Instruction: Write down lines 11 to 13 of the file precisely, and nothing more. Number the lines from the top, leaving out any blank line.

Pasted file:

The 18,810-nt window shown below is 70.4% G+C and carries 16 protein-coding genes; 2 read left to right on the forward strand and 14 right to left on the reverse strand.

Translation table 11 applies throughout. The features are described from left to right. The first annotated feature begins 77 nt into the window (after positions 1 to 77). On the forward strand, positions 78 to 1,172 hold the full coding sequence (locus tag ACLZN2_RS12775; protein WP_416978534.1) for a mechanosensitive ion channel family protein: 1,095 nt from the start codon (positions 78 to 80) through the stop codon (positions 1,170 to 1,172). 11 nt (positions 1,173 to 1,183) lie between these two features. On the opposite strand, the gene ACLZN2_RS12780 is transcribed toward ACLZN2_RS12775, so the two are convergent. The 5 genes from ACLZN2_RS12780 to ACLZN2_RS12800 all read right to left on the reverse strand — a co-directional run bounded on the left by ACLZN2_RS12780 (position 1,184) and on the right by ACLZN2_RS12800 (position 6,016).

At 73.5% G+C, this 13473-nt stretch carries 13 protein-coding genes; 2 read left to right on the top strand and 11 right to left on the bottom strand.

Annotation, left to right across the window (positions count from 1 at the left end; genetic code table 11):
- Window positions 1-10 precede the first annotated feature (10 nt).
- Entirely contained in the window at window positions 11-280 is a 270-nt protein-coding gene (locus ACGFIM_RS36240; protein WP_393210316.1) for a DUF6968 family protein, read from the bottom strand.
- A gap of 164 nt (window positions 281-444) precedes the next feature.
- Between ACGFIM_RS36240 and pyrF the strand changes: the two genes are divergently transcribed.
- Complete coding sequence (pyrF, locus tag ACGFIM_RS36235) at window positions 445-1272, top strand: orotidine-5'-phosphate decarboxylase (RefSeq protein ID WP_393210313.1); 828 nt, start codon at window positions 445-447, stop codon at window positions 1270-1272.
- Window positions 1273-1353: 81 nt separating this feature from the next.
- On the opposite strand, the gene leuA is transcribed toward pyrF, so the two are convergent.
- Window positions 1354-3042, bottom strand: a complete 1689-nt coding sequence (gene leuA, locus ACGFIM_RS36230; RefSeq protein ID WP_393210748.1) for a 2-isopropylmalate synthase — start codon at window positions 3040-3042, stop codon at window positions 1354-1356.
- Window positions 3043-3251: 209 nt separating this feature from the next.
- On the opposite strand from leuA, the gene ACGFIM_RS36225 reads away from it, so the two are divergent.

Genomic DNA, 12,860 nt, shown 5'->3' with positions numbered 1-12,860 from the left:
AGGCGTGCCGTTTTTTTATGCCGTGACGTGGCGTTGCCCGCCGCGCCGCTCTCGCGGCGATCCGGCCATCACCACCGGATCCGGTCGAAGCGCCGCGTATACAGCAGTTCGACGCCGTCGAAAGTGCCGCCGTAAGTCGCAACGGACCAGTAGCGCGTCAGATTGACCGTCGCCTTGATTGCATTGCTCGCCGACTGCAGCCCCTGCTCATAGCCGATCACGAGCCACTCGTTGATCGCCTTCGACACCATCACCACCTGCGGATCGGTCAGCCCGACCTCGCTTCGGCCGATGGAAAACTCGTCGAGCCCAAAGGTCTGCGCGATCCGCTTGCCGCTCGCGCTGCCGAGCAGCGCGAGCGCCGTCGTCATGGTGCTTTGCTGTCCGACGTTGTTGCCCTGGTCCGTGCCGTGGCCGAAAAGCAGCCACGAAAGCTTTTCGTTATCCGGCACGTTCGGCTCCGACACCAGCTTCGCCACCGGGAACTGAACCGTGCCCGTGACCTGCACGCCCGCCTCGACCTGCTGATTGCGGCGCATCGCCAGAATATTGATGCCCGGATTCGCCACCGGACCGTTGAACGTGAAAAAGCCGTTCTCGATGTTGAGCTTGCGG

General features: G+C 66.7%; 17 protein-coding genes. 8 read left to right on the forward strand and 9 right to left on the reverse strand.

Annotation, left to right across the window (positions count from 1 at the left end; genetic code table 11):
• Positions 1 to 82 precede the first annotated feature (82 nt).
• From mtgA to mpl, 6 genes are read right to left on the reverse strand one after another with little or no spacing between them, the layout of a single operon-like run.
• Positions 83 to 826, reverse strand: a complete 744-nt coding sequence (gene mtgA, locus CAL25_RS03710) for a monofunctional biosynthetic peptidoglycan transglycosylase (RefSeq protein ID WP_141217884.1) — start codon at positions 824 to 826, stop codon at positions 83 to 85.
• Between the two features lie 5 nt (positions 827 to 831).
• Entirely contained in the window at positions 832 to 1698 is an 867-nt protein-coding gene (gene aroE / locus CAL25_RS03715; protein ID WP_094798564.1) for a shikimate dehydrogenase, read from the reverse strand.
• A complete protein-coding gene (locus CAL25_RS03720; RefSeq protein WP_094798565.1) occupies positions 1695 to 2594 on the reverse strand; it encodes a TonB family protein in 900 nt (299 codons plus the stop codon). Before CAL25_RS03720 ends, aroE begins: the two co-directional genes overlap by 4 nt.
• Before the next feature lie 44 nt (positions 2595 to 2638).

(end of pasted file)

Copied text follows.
- On the opposite strand, the gene leuA is transcribed toward pyrF, so the two are convergent.
- Window positions 1354-3042, bottom strand: a complete 1689-nt coding sequence (gene leuA, locus ACGFIM_RS36230; RefSeq protein ID WP_393210748.1) for a 2-isopropylmalate synthase — start codon at window positions 3040-3042, stop codon at window positions 1354-1356.
- Window positions 3043-3251: 209 nt separating this feature from the next.